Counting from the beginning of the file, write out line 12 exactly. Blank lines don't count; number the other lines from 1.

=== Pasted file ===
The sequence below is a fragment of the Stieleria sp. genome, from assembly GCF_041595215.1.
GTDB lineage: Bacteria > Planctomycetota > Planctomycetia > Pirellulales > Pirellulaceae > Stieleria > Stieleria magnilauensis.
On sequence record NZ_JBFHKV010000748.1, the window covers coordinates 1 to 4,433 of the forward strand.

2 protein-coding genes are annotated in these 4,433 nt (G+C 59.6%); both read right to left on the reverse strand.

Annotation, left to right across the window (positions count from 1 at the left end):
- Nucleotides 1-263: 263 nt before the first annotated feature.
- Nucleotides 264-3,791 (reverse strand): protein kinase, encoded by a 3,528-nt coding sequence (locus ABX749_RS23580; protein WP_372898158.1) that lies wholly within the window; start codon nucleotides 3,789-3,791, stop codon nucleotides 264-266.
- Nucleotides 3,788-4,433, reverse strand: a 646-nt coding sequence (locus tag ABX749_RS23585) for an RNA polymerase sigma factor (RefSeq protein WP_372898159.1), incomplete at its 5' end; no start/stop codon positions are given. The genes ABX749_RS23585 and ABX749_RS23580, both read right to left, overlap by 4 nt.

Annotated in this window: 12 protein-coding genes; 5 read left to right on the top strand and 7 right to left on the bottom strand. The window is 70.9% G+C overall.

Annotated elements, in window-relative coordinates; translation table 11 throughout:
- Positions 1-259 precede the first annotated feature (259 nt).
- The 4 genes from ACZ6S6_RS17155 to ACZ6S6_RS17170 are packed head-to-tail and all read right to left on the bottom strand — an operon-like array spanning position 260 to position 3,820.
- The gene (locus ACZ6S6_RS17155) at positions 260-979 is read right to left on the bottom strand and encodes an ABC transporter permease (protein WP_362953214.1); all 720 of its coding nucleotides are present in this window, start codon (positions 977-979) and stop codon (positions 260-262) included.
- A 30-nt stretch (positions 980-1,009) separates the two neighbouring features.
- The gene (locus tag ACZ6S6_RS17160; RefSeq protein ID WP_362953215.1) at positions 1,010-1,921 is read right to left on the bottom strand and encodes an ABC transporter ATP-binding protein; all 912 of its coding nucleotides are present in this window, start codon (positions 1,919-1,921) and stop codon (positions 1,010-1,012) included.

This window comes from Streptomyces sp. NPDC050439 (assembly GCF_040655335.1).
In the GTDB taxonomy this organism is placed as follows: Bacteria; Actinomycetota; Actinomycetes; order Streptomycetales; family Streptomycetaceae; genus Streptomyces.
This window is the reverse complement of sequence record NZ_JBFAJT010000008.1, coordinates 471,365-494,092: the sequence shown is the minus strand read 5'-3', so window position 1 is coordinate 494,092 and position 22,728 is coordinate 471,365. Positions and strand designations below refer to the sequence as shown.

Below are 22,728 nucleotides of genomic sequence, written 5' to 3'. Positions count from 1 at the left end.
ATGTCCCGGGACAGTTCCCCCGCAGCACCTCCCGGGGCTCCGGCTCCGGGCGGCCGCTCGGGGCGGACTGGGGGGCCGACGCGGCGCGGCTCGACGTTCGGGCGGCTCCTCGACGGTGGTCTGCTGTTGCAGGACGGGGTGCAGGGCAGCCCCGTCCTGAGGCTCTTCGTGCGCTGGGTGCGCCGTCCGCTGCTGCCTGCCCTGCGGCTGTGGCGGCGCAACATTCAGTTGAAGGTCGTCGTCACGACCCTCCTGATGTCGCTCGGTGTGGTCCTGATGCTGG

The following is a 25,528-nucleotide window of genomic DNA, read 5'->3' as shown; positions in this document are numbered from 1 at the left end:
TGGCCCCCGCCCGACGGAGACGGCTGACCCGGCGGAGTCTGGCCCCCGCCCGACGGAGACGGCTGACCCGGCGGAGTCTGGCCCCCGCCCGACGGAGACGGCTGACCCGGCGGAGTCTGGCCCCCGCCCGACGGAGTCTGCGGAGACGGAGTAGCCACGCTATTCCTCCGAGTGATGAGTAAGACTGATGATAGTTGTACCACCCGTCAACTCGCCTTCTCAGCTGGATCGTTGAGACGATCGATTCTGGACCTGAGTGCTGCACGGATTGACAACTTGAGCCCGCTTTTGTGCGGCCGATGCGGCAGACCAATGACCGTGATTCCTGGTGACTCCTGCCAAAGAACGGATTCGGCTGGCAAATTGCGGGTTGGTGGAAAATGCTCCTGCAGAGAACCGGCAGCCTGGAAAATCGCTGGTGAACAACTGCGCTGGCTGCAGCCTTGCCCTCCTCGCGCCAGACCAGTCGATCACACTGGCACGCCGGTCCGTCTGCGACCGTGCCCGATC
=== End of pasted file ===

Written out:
- The 4 genes from ACZ6S6_RS17155 to ACZ6S6_RS17170 are packed head-to-tail and all read right to left on the bottom strand — an operon-like array spanning position 260 to position 3,820.